Things are turning around in Cleveland in a big way. After winning five of their final eight games this past season, the Browns are now seen as relevant on the larger NFL stage for the first time in two decades.

Riding the strong arm of Baker Mayfield and the talent of fellow rookie Nick Chubb, Cleveland’s offense excelled under then-coordinator Freddie Kitchens over the final eight games — averaging a healthy 24 points per game. It’s a span that saw Mayfield post 19 touchdowns compared to eight interceptions.



Mayfield and Co. exceeded all expectations after Kitchens replaced Todd Haley as the team’s offensive coordinator.

Even then, it was a surprise to learn that the Browns had decided to go in-house for a replacement for interim head coach Gregg Williams.

Fans in Cleveland were excited about Kitchens being hired as the full-time head coach. And for good reason. Cleveland averaged nearly seven yards per play in the eight games Kitchens coordinated its offense. That would represent the highest full-season total since a 2000 St. Louis Rams team that was billed as the “greatest show on turf.”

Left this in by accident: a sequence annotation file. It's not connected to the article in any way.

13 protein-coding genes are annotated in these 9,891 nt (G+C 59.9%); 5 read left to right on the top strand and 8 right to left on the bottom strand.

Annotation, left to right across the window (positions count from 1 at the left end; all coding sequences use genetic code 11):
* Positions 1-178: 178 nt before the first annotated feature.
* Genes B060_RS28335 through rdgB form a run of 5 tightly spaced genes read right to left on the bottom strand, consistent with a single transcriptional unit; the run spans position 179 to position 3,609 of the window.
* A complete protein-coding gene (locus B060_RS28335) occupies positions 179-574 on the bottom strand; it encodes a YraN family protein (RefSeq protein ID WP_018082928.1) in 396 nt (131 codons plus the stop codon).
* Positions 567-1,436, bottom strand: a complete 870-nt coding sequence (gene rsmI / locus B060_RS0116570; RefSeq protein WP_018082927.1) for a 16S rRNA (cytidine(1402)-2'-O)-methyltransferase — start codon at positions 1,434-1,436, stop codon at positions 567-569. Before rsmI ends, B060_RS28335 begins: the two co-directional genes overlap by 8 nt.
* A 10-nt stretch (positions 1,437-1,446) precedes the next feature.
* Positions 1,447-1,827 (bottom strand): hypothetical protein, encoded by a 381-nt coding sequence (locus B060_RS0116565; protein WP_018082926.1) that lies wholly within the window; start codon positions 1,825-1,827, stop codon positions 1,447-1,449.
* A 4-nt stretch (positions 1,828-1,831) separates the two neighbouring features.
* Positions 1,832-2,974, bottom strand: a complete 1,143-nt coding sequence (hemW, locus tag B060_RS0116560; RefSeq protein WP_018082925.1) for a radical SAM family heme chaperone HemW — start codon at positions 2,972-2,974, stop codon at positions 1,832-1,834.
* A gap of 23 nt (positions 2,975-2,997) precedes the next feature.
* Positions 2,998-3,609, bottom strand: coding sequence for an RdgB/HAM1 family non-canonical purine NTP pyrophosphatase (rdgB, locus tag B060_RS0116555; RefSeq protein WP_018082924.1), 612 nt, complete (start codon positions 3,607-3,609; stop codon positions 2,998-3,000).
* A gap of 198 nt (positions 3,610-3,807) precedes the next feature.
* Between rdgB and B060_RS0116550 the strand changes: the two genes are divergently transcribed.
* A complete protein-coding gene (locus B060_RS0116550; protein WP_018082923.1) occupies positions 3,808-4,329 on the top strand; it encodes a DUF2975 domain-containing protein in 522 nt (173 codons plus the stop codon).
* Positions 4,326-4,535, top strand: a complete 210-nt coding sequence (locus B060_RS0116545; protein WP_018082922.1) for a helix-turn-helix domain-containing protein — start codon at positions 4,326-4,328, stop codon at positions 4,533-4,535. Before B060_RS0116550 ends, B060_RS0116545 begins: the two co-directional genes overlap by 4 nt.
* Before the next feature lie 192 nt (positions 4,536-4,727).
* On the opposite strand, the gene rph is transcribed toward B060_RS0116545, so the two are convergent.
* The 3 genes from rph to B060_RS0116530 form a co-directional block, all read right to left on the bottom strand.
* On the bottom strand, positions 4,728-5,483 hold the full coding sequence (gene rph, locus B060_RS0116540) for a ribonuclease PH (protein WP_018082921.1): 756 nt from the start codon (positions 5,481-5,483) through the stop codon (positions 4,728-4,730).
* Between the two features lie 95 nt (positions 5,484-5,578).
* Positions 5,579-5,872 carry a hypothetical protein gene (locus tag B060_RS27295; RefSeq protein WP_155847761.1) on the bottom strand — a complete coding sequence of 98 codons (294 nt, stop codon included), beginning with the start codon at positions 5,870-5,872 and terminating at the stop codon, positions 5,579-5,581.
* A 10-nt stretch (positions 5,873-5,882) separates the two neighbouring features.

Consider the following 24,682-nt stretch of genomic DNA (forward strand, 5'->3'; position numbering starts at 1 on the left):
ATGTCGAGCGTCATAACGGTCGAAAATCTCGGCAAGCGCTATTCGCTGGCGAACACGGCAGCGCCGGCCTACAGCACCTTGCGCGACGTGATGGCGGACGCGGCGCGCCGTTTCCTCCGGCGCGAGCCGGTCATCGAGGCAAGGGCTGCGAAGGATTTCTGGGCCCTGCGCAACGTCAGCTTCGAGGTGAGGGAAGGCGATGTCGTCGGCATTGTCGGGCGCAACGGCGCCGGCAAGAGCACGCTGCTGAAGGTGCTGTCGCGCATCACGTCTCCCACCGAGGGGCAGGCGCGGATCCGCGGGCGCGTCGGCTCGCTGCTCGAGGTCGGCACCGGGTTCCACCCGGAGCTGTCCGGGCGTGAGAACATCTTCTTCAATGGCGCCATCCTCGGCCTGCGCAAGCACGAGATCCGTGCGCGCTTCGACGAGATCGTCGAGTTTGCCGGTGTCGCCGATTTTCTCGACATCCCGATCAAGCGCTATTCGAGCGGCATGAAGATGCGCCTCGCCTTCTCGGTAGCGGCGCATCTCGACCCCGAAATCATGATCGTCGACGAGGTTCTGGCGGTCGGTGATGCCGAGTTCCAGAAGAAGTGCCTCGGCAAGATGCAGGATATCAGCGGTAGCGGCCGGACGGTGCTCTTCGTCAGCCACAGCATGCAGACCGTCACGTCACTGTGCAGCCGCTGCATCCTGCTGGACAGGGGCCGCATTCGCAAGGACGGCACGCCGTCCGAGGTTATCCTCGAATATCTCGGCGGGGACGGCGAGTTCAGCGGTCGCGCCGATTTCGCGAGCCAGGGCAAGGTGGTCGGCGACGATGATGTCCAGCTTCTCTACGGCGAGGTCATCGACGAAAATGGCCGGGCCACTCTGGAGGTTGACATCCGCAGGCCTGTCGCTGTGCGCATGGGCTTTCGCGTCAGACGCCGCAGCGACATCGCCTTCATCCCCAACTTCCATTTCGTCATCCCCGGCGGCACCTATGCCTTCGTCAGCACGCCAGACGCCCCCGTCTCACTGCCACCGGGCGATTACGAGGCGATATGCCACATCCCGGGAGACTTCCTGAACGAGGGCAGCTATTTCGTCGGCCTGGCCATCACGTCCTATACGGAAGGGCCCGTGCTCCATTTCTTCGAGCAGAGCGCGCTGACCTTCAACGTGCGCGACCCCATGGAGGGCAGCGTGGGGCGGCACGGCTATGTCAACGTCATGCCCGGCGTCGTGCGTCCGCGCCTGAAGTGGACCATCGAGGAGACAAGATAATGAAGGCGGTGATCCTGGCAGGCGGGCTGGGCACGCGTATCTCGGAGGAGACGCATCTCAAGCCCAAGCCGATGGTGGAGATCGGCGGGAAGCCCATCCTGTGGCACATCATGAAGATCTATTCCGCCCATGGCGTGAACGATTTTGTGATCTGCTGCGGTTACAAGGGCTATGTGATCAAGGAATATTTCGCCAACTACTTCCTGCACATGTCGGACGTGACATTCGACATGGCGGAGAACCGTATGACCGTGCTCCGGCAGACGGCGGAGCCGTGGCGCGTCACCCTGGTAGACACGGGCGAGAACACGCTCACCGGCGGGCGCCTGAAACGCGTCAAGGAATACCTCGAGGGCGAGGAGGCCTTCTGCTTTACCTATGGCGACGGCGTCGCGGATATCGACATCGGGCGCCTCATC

We’re watching the rapid blossoming of this Browns organization as we know it. The team didn’t go for that sexy or big-name hire — something that has plagued bottom-feeding teams in recent years. Instead, it went with the logical hire.



Kitchens’ relationship with Mayfield is founded under the guise of mutual respect. It’s something we didn’t see between the boisterous quarterback and former head coach Hue Jackson.

Why ruin this evolving relationship by bringing in someone who doesn’t know the nuances of Mayfield’s complicated mind? No one knows how the dynamic would have worked out between the quarterback and an outside candidate such as Mike McCarthy.

It’s in this that the Browns have to be relieved McCarthy turned down the opportunity to coach the team — refusing to keep Kitchens on as the OC in the process.

We can always question what the Browns do. In the past, they have failed at nearly every turn — stepping over themselves in the process. But this is not one of those times.

General manager John Dorsey is a legit candidate for Executive of the Year. His 2018 NFL Draft class was absolutely legit. In addition to Mayfield and Chubb, the Browns added starter-caliber players in the form of cornerback Denzel Ward, offensive lineman Austin Corbett and wide receiver Antonio Callaway. That’s a franchise-altering draft class right there.

Retaining Kitchens gives Cleveland a sense of continuity. He’s a player-first head coach — one that gets along real well with the Browns’ young core.

After years of haplessness in Cleveland, things are turning around. Bringing Kitchens back is just the latest example of this.